Getting the support of young voters is considered a must for victory in the presidential and legislative elections that will be held concurrently on Saturday.
According to the latest survey by Taipei-based Commonwealth magazine, 82.4 per cent of people aged 20-29 identified themselves as Taiwanese, while 49.4 per cent thought Taiwan should declare independence.
Overall, 58.1 per cent of respondents supported maintaining the status quo, while 27.2 per cent wanted independence and 6.2 per cent wanted unification with the mainland.
The same survey of 1,076 people found that 90 per cent felt the one country, two systems model was not applicable in Taiwan.
Analysts said Tsai’s efforts to position herself as an open-minded leader on issues such as LGBT rights – Taiwan became the first place in Asia to legalise same-sex marriage earlier this year – have won her popular support among young voters.
“She knows how to interact with young people, and her somewhat serious yet carefree attitude in chatting with the young people through social media networks have made her an idol for hundreds and thousands of fans,” Niu said.
Tsai has more than 2.5 million Facebook fans.
Analysts said the United States’ strong support for Taiwan in the past few years has also boosted Tsai’s confidence that she can beat Han as well as People First Party Chairman James Soong Chu-yu, who declared his candidacy in November, just two months ahead of the poll.
“Various legislations and policies introduced by the US have greatly benefited Tsai in her election campaign,” said Michael You Ying-lung, chairman of Taiwan Opinion Foundation in Taipei.
He referenced US President Donald Trump’s signing of the Taiwan Travel Act and the National Defence Authorisation Act to bring about high-level visits and exchanges by government and military officials as well as the approval of billions of US dollars worth of arms sales for the island.
“Our relations with the US have been the best ever,” Tsai said at a campaign rally, playing up her success at securing strong ties between Taipei and Washington.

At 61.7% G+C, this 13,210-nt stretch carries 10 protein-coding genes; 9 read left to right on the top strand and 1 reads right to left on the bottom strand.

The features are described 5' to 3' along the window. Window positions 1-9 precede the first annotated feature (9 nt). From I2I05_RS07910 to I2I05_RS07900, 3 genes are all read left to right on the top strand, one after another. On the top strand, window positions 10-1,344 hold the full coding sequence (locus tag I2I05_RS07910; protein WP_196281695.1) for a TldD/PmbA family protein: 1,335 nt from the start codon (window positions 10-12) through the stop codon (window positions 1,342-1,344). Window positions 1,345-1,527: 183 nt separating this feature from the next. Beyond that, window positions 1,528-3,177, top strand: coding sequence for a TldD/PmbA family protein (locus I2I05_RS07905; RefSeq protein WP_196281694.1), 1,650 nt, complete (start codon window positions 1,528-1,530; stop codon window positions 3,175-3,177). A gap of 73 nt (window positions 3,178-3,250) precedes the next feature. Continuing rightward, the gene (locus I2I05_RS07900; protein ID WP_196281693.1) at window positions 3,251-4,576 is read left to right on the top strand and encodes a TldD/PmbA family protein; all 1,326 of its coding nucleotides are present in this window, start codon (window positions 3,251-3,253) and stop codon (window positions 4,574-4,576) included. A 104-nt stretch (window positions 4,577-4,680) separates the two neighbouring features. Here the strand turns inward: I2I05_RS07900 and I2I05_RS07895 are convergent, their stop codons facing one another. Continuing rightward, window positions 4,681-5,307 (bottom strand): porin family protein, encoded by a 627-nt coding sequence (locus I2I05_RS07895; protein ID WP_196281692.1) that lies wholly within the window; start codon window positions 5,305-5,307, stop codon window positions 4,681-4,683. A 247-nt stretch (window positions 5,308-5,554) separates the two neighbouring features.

The US switched diplomatic allegiance to Beijing from Taipei in 1979, but maintains substantive relations with the island, including the provision of arms to counter mainland military threats.
Though Washington has said it maintains a policy of non-involvement in Taiwan’s elections and has no preference regarding who becomes its next leader, the Trump administration has been outspoken in accusing Beijing of attempting to influence Taiwan’s election through disinformation and intimidation.
Sign up now for our 50% early bird offer from SCMP Research: China AI Report. The all new SCMP China AI Report gives you exclusive first-hand insights and analysis into the latest industry developments, and actionable and objective intelligence about China AI that you should be equipped with.
More from South China Morning Post:
- Battle for hearts and minds of young voters may prove crucial in Taiwan election
- Taiwan elections: from landslide win to uphill task in a year – presidential hopeful Han Kuo-yu battles backlash
- Beijing claims parties in Taiwan have ‘actively explored’ its ‘one country, two systems’ model
- Taiwan President Tsai Ing-wen says talks with Beijing could resume
This article Taiwan leader Tsai Ing-wen poised to complete improbable political comeback first appeared on South China Morning Post